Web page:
I bought this book on Ebay on a whim while looking for something completely unrelated for my kids for school. I've been a fan of Wynton Marsalis ever since we watched Ken Burns' documentary Jazz (2001) years and years ago. I'm a sucker for a good trumpet player, and Marsalis is all that and more. So I thought hey, this might be a cool book to use for my kids. The seller said it came with the companion CD with listening cues, which sounded cool.
What the seller didn't say? This book is autographed by Wynton Marsalis himself. You should have heard me shriek when I got it in the mail and discovered that little fact!!!
I started to flip through this over the weekend, to see how I could use it for school, and which of my kids it would work for. And guess what? I ended up reading the whole thing, cover to cover. It is fantastic! What's more, it taught me a whole lot of things. I've been playing the piano since I was six years old, I've played flute in a college band, I've sung in college choirs and college musicals, and I've loved music for longer than I can actually remember. I've taken courses on it, I've taught my kids to play piano, and I consider myself a more-than-averagely musical person. But brother, did I ever learn stuff from this book! Like, I never knew that a sonata and a symphony are the same musical form, it's just that if an orchestra plays it, it's a symphony, but if only one or two instruments play it, it's a sonata. Say what? I did not know that. Wow.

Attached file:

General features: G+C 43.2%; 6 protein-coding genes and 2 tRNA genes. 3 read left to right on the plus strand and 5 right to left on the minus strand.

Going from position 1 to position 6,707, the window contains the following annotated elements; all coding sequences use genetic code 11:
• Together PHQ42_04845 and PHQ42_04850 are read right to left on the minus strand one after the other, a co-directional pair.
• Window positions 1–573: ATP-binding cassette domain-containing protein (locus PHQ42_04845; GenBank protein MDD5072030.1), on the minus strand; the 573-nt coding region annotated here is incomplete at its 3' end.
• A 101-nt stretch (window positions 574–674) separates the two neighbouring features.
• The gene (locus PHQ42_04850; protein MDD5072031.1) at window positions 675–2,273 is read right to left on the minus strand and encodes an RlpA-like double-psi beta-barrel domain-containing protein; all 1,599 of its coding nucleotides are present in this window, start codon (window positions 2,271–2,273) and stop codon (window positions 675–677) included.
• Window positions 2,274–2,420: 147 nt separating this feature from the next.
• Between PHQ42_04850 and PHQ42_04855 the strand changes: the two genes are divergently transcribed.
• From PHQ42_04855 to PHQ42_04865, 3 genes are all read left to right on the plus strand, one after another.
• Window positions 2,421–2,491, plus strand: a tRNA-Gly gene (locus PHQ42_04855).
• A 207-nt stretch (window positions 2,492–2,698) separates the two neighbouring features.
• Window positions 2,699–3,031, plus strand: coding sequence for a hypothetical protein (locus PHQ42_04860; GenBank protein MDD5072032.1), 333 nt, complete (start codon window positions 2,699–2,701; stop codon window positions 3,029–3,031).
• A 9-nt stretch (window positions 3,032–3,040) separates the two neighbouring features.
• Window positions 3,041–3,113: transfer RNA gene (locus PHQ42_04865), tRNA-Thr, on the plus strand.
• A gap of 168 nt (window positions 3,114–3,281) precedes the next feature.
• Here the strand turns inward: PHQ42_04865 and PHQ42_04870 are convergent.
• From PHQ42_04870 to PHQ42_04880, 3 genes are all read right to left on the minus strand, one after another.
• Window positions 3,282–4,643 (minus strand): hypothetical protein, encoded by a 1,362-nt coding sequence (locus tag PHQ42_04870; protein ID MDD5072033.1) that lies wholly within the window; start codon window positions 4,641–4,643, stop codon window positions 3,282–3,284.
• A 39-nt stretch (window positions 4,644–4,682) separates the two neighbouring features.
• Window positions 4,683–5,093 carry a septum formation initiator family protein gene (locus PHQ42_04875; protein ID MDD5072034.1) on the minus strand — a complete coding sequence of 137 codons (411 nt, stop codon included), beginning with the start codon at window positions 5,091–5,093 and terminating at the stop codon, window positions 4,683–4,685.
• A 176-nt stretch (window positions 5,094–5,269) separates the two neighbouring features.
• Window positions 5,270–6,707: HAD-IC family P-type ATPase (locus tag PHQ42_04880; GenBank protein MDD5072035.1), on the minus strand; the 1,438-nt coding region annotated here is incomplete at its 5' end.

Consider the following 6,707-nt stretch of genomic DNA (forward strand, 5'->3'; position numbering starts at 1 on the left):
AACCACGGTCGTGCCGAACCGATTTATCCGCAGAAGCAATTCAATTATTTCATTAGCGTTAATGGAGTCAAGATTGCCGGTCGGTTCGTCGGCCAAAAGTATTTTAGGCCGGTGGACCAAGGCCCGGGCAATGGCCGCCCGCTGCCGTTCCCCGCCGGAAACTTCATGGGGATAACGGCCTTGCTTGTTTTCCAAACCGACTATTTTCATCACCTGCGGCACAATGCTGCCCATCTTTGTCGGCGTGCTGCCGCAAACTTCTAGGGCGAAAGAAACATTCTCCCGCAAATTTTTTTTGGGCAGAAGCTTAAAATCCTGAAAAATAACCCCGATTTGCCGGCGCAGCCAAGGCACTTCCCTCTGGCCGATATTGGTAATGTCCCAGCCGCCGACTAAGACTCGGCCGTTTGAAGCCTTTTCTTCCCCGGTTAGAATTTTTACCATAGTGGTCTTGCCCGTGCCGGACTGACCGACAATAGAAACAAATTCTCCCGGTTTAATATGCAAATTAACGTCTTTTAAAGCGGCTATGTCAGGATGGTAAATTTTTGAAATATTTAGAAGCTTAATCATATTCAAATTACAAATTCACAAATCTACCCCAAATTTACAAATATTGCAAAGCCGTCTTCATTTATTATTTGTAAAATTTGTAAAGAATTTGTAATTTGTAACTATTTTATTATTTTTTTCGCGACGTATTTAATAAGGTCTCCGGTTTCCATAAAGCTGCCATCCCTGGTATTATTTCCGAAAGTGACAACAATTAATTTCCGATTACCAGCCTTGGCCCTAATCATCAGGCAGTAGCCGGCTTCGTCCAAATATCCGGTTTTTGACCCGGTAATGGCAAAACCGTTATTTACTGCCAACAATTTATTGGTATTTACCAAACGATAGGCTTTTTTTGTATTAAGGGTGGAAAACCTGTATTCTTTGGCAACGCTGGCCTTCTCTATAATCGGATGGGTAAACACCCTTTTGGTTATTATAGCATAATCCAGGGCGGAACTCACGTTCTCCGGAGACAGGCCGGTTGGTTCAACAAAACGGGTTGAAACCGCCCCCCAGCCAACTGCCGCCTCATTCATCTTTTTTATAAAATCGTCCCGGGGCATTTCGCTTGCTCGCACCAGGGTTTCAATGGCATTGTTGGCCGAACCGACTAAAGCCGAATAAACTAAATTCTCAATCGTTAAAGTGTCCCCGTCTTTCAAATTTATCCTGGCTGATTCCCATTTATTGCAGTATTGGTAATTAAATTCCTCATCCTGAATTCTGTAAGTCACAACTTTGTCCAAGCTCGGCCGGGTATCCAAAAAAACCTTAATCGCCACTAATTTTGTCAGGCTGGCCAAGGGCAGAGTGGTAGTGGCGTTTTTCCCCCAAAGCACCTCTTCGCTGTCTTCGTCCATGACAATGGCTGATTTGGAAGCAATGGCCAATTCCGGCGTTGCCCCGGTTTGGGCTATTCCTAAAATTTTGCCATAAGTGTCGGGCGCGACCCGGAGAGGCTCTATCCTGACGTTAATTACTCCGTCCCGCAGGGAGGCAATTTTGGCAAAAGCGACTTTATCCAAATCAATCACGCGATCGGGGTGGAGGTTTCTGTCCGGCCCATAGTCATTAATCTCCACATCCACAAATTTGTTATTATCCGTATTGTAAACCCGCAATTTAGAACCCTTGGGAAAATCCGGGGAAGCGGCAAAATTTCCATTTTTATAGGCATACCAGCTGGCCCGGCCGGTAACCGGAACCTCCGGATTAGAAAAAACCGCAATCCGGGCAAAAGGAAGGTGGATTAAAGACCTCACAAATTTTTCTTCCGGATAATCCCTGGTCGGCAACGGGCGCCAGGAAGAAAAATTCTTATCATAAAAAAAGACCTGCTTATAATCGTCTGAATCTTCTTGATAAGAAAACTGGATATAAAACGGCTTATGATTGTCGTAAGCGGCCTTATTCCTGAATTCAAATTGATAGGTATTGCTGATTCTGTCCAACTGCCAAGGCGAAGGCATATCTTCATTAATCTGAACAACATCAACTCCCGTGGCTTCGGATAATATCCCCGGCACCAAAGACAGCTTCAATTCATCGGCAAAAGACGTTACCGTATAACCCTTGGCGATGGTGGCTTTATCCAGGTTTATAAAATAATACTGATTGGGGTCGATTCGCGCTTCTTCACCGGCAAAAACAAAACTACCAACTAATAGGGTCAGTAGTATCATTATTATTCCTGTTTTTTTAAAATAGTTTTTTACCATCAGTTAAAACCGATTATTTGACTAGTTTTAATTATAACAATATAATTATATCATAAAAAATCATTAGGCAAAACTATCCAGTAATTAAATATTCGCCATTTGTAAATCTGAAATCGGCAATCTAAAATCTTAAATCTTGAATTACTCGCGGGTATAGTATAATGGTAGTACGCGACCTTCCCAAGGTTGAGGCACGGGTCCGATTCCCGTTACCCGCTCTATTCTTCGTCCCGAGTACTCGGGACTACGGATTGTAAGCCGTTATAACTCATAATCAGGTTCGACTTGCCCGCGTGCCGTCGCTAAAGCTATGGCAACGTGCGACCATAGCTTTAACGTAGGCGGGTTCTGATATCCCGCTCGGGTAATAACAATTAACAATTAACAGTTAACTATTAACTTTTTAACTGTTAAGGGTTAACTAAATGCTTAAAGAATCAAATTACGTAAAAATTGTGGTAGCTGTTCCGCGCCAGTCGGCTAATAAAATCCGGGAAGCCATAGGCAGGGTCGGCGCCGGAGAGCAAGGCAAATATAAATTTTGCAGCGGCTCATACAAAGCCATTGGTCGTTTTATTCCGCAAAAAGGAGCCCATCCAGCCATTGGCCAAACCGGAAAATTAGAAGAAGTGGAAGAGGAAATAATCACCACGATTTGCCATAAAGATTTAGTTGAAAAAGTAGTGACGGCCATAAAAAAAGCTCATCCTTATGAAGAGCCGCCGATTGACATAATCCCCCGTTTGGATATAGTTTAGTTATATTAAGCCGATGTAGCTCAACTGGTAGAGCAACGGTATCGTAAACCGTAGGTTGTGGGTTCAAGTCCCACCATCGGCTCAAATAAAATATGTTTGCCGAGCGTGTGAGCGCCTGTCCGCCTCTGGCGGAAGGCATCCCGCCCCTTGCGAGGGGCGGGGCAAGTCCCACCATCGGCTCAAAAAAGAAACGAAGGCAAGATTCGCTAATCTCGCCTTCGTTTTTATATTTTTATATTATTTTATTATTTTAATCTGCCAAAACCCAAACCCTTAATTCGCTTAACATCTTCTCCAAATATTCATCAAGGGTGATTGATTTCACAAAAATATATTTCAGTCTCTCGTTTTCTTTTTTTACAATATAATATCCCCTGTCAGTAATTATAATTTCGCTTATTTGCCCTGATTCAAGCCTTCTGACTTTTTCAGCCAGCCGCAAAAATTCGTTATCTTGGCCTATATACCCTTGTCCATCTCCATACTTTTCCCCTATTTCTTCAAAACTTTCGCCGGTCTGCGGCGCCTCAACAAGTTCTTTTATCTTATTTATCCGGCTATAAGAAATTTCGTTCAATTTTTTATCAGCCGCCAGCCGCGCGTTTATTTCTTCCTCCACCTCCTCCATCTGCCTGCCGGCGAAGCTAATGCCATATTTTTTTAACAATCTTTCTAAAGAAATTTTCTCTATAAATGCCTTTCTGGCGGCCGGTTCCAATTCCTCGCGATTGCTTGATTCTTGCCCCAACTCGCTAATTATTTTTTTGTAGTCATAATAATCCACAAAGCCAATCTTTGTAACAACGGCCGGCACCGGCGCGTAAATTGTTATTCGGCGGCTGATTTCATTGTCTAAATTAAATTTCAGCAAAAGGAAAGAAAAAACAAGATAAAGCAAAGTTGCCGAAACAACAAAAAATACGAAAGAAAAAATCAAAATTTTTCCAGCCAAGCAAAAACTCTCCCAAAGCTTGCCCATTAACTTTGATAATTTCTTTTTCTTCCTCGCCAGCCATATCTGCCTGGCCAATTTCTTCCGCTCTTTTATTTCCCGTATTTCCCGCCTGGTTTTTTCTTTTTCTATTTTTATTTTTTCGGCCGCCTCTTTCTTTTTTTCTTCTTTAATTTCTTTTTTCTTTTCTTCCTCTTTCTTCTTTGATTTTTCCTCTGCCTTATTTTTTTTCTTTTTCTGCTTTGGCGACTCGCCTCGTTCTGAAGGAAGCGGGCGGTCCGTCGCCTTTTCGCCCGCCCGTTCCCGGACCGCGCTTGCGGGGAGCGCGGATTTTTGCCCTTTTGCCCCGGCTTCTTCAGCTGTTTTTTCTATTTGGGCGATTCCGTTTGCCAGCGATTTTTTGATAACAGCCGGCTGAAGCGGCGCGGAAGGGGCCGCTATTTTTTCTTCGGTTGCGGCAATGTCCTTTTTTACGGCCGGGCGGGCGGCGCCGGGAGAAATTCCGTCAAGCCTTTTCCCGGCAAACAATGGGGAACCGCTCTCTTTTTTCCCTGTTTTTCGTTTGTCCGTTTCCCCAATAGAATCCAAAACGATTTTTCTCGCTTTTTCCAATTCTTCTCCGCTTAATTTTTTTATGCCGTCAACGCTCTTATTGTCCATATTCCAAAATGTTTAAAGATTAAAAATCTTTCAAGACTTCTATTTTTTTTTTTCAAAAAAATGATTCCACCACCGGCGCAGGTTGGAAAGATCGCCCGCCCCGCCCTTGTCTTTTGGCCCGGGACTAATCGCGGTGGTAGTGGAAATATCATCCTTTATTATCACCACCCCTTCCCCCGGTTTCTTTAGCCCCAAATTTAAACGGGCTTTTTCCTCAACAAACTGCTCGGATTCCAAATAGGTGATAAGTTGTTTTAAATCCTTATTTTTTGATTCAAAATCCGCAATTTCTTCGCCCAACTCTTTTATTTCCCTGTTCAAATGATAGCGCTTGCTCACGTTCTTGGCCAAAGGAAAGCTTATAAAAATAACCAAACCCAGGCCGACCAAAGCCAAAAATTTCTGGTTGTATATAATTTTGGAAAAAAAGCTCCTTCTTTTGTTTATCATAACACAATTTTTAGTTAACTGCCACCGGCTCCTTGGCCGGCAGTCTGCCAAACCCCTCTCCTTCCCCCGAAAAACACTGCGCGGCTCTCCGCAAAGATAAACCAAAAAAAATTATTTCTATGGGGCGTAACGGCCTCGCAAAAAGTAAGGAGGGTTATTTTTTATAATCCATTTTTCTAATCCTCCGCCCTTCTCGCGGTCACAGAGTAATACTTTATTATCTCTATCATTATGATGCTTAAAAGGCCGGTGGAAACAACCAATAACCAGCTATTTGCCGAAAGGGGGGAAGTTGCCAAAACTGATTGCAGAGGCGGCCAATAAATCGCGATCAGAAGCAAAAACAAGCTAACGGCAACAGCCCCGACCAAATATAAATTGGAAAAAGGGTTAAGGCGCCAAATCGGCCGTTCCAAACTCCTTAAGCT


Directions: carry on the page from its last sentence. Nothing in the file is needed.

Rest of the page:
Anyway. In this book, Marsalis explains in kid-friendly ways the concepts of rhythm and form, the history of band music in America, and tips and tricks to make practicing really work for you. He also has biographies of notable composers whose music he describes and discusses. This is a companion to a PBS series of the same name, and man, would I like to see that! Unfortunately, it's kind of expensive now, so I'll have to keep my eye out for a reasonable used copy, I suppose. Meanwhile, I will be using this book and its CD with all of my kids later this month, as a fun break from some of our more textbook-based subjects as Christmas approaches.
If This was a Movie, I Would Rate It: G. Meant for and suitable for kids, but good reading for adults too.
This is my 46th book read for #TheUnreadShelfProject2020.